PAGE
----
You Might Ask, “Why Do We Do Reunions?”
O’Neal Rucker and Tia McConnell’s Story
by Wayne Laessig and Tia McConnell-Rucker

Here is a wondrous story told by Reporter Rick Rowe last year (2012) in a Linden, Texas Newspaper article that might help you understand some of the reasons we do Reunions. Tia McConnell was a Vietnam War Orphan, given up at birth. Last year she discovered her father was an East Texas soldier. Rick’s article tells the story, as related to him by Tia and Mae, her newly-found Grandmother:

It sits on top of a hill just outside Linden Texas… .a grave marked with flags…. it tells you this was a soldier buried here…. but cemeteries all over America are filled with graves just like it…. nothing special until you look at the date… .January 27th 1973… .we’d heard that date before…. the ceasefire will take affect on 2400 Greenwich time…. January 27th 1973…. the Vietnam war would be over…. no one wanted that any more that John “O’Neal” Rucker…. he loved to hunt and fish and he loved nature…. he was a typical small town boy from east Texas…. when he graduated from Linden high he joined the Air Force…. went to Vietnam…. came home for R and R in December 1972…. went hunting with his daddy…. that was their big thing hunting and fishing….

Then it was that last trip to the airport in Shreveport…. Mae said ” I just had this feeling that I would never see him again…. that’s hard”…. 26 days later…. just a few hours before the cease fire was to take place…. North Vietnam had to make one more strike…. there was a rocket attack on O’Neal’s base…. in DaNang…. he never knew what hit him….

But the story doesn’t end there…. you see, there had been a big party a few nights before…. a baby had been conceived…. that baby was adopted by a couple in Denver…. Tia McConnell grew up…. and a few months ago started looking for her birth daddy…. found the name John O’Neal Rucker, and Tia says, ”I had a glitch in my heart and started to cry”… DNA and genealogy research…. Tia now a 39 year old nurse with loving parents, husband, and 2 boys…. thought she had found her birth father, “I just knew like a parent knows, a child knows too.”

Mae, her birth grandmother knew it too, “You know I have always had a feeling that someday someone was going to knock on my door and say you’re my grandmother”…. Tia came to Linden…. visited her birth father’s grave, “that was real hard”…. then the memorial to her dad… in the courthouse square…. where we see that date again…. January 27 1973 …. John O’Neal Rucker the last American soldier to die during the Vietnam war….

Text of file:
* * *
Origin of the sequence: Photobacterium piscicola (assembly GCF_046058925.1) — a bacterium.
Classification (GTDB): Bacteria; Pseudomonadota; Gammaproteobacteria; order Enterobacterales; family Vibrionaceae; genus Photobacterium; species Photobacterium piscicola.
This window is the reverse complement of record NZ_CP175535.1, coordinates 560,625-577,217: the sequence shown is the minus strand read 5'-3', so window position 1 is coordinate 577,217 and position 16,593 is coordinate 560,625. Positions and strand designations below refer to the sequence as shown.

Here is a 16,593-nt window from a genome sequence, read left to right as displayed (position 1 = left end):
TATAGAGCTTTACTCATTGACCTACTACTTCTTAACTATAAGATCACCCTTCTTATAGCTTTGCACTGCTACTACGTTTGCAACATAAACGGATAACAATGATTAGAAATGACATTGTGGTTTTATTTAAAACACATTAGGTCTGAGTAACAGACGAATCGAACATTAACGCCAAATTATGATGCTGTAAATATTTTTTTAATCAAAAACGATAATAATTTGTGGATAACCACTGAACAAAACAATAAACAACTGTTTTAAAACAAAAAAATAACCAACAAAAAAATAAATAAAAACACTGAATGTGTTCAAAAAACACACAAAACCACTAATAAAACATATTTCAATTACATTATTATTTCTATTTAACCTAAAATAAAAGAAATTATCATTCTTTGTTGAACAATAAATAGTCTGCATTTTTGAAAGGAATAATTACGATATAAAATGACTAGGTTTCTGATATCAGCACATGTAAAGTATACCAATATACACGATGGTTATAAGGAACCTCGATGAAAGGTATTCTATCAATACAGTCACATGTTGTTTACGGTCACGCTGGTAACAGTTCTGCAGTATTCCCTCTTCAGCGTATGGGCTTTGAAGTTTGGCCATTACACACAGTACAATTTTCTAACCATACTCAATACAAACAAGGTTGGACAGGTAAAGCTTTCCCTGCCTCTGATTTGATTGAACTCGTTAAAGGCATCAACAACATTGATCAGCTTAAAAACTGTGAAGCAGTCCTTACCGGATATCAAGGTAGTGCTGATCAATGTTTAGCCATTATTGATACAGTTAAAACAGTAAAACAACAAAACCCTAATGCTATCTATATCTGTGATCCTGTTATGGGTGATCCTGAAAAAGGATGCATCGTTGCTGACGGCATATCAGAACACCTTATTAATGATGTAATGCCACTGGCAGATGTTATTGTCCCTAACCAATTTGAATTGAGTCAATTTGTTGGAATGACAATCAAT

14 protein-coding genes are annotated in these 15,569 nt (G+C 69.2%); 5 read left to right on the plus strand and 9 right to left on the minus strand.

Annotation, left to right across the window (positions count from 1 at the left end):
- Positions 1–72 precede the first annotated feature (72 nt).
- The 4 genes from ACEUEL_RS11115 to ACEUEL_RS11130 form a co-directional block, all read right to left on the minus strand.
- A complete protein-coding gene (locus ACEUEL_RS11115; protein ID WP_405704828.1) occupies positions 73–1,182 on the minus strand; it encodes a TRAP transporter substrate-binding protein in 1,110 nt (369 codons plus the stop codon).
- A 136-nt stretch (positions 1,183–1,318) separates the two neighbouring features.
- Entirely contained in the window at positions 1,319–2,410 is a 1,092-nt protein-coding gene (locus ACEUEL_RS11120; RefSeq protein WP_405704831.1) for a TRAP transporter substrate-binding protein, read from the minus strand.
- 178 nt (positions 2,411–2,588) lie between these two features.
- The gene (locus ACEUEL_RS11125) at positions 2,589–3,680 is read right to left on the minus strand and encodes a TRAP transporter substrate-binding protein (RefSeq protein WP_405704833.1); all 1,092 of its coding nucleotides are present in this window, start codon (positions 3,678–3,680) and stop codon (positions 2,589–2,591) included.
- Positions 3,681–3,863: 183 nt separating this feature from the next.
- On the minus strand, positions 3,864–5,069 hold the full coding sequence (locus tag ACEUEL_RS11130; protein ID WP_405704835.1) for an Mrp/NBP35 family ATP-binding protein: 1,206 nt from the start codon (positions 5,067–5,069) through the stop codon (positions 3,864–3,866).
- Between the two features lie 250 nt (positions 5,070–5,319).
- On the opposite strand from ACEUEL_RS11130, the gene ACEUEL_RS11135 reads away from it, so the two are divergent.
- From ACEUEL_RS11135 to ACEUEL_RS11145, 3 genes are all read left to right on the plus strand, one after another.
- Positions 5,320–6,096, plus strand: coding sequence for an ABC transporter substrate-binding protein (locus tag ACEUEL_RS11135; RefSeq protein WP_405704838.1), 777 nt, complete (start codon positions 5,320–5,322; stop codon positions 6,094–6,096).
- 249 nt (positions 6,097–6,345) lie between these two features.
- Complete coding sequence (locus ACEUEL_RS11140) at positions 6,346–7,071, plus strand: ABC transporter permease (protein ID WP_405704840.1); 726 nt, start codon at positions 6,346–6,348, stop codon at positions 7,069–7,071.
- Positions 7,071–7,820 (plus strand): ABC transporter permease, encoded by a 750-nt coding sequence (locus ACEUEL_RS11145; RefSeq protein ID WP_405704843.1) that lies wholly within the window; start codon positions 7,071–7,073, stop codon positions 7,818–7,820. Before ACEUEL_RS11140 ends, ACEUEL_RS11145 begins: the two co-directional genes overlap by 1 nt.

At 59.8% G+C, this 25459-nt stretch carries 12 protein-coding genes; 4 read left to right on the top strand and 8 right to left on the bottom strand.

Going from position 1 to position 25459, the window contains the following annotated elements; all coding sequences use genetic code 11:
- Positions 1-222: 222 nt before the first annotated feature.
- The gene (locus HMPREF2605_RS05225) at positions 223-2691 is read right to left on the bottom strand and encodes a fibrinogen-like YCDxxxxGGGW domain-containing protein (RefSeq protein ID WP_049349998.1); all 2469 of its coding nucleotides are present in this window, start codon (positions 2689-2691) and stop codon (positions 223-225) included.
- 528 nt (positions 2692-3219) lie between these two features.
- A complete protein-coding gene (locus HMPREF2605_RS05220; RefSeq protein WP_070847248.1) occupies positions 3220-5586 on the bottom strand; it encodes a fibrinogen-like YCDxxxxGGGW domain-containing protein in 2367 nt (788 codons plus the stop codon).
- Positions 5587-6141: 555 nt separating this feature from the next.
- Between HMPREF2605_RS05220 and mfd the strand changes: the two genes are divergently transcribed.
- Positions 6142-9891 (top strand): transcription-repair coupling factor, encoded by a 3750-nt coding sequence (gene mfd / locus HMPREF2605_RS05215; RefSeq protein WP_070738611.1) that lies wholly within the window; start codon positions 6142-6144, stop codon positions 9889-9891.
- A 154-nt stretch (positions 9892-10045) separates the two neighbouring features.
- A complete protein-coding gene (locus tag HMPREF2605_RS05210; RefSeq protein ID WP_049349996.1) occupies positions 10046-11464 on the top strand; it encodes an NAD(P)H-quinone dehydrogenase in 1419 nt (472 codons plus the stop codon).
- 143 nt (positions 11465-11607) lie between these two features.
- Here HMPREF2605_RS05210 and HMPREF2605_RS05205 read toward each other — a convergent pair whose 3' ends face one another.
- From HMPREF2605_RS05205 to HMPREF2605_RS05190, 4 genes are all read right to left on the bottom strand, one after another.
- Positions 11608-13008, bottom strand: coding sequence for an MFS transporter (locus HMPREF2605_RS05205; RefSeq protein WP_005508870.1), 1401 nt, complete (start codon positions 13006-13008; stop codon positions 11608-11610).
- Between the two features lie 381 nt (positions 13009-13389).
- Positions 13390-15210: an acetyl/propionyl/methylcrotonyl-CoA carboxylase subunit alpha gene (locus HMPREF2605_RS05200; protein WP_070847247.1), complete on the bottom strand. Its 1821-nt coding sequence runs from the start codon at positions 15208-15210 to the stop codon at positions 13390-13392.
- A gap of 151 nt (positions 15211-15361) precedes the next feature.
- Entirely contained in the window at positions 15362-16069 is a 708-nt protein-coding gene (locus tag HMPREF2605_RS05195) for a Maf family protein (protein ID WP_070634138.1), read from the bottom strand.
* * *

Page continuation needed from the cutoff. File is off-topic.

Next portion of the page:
Tia says “It’s been overwhelming emotional because this is someone I never met…. but he is such a big part of who I am. People don’t know how can you mourn someone you never knew….but that was my Dad….I will never get to know him now….or hear his voice….or be hugged by him….but I will someday.”

Woman reconnects with her father 40 years after his death in war in Vietnam.

Posted on AC-119 Facebook: 10:15 pm, March 29, 2013, by Hendrik Sybrandy (KDVR).

It was 40 years ago Friday that the last U.S. combat troops left Vietnam. The war in Vietnam was a hugely divisive conflict in this country but one Commerce City woman owes her life to it, literally. Tia McConnell was born in DaNang, Vietnam and although she was adopted by a loving American couple she always assumed her biological father was a U.S. soldier. “I never did meet him but he’s half of who I am and it’s still very emotional,” McConnell said. Last year, after much detective work, she finally learned that man’s identity: Air Force Sergeant John “O’Neal” Rucker. Rucker was just 21 when he became the very last enlisted serviceman to die in Vietnam before the ceasefire took effect there.

After reconnecting with O’Neal’s mother by phone in January, 2012, McConnell traveled to Texas last summer to meet her in person and visit his grave site. McConnell and her new family have become close. She said it’s proof that the war was not an entirely negative experience. “I know Vietnam was very unpopular… but there can be happy endings from it, too,” she said. “Maybe what I’ve gone through can help other people go through it because how wonderful is it to find out that you have more family.”

Editor’s Note: this story does not end here though. Tia and Jack Whittier, her adoptive father, were at our San Antonio Reunion along with four of O’Neal’s family; Mae (O’Neal’s mom), Billy (his brother), and his sisters Marsha and Marjorie. One of the last pictures of O’Neal includes several unknown people, one of whom could be Tia’s birth mother. Tia and Jack plan to visit Vietnam, to find her birth mother too.